We’ve already seen some individuals seek out third shots, or a second, mRNA-based shot for those who initially received the Johnson & Johnson vaccine. It’s likely that individuals who are not yet at the 8-month mark might start proactively looking to get a booster, even if not officially eligible. Therefore, providers need a cohesive strategy for how to approach these requests and have conversations with patients. This may also mean revisiting their technology strategy for identifying and tracking eligible patients and those who have received boosters.

    4. Continue prioritizing access and equity.

    It's important to acknowledge how critical it is to continue focusing on global access to vaccines. We now know that a true slowdown of the pandemic will rely on efforts to support the entire world, especially in the countries that have seen low vaccination rates due to limited access.

    At the same time, we mustn’t lose sight of the need to support equitable vaccine access in the U.S. as well. Strategies to increase vaccine access and equity during the initial vaccine rollout included deploying mobile clinics, holding mass vaccination sites, having flexible hours for people who didn’t want to take off work, and providing transportation support, among other methods. Health care organizations and governments also created diverse channels for patients to sign up for vaccinations—including internet portals, telephone lines, community registration sites, and home-based signups—to increase accessibility to all. Health care leaders may consider deploying these strategies again. Health care leaders may have the largest opportunity to mitigate the disease’s devastation by lowering access barriers for vulnerable populations in communities that are low-resourced and have historically had low vaccination rates.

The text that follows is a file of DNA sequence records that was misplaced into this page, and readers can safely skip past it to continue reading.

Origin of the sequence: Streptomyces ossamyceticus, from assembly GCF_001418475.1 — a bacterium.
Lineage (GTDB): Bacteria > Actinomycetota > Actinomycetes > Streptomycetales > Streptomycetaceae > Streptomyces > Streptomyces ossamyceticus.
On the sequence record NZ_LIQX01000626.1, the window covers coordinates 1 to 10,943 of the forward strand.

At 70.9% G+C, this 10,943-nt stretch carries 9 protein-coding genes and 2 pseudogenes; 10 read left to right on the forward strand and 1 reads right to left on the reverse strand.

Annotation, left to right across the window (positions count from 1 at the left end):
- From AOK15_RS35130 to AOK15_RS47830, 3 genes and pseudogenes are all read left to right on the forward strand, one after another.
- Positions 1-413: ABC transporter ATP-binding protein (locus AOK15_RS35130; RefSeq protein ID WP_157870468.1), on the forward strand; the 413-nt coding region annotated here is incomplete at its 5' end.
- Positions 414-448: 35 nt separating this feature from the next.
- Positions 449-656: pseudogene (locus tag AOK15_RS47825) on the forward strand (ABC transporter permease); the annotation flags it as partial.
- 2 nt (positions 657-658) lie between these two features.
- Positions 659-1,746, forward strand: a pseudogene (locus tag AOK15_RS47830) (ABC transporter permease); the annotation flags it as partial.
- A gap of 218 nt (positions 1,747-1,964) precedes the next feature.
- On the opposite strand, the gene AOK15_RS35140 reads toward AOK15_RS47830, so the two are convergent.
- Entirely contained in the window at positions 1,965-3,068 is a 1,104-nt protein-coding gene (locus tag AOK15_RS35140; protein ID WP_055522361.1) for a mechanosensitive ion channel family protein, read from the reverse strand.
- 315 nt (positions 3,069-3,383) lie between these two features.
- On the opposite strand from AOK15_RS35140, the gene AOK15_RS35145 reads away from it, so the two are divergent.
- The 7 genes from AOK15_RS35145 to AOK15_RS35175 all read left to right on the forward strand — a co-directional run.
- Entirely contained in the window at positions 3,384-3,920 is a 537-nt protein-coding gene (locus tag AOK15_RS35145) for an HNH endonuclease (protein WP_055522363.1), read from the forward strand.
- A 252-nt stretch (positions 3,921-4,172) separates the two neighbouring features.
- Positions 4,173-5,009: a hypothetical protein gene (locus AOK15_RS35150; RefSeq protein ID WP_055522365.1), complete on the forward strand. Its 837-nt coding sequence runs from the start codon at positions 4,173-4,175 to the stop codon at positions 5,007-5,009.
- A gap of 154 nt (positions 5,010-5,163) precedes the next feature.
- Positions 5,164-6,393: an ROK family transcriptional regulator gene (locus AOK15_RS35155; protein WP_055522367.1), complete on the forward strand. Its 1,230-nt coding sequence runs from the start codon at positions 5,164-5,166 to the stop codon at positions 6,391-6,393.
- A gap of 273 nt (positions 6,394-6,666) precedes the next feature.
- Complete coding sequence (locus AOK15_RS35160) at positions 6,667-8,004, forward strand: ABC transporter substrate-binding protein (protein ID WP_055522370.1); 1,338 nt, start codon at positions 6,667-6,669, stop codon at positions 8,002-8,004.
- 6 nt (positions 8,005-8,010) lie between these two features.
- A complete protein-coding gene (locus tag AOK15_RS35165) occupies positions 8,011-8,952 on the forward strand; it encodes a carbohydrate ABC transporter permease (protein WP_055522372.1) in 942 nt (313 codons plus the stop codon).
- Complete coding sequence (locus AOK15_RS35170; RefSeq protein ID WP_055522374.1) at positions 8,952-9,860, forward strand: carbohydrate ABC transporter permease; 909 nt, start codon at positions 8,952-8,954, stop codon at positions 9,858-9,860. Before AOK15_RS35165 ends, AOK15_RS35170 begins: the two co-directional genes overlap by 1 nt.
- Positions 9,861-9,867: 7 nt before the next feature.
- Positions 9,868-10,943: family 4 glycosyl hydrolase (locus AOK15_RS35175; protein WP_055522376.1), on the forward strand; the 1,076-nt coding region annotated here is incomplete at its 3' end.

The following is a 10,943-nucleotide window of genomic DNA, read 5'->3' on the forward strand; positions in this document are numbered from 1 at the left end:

5. Track data about boosters and their efficacy.

    Real-world data will help us understand the benefits of boosters—and any unintended side effects. This may advance our future understanding cadence of booster shots as well as prioritization and allocation criteria. We saw the importance of data tracking during the initial rollout of Johnson & Johnson vaccines when real-world data taught us about the potential for rare blood clots. Regulators were able to act quickly to assess impact. Providers, regulators, and government agencies must be prepared to do the same for the third doses.

    6. Consider the role that boosters play in employee vaccine mandates.

    Employers seem to be waiting for full and final authorization of booster shots before acting, but the looming possibility raises many questions for employers that have implemented Covid-19 vaccine mandates. If boosters are authorized, how will we define “fully vaccinated”? Does this title now also include receiving an eligible booster shot? Will individuals who have had a diagnosed Covid-19 infection also be required to receive the booster? How much of a grace period beyond the 8-month mark will employees have to receive their booster and remain in compliance with the policy? Will organizations provide paid leave for employees receiving a booster shot?

    These are just some of the many questions that should be expected in the coming weeks and months. And rather than waiting for them to get asked, begin having discussions surrounding these questions within your organization.

    Parting thoughts

    It's easy to feel overwhelmed with the constant updates related to Covid-19. With this big update pending on the near horizon, we believe it is important to begin preparing as soon as possible to offset major challenges. While there are more than six considerations in the booster shot rollout, these are some of the most critical to ensuring an effective path forward.

    Advisory Board's Andrew Mohama contributed to this article.

    Have a Question?


    Ask our experts a question on any topic in health care by visiting our member portal, AskAdvisory.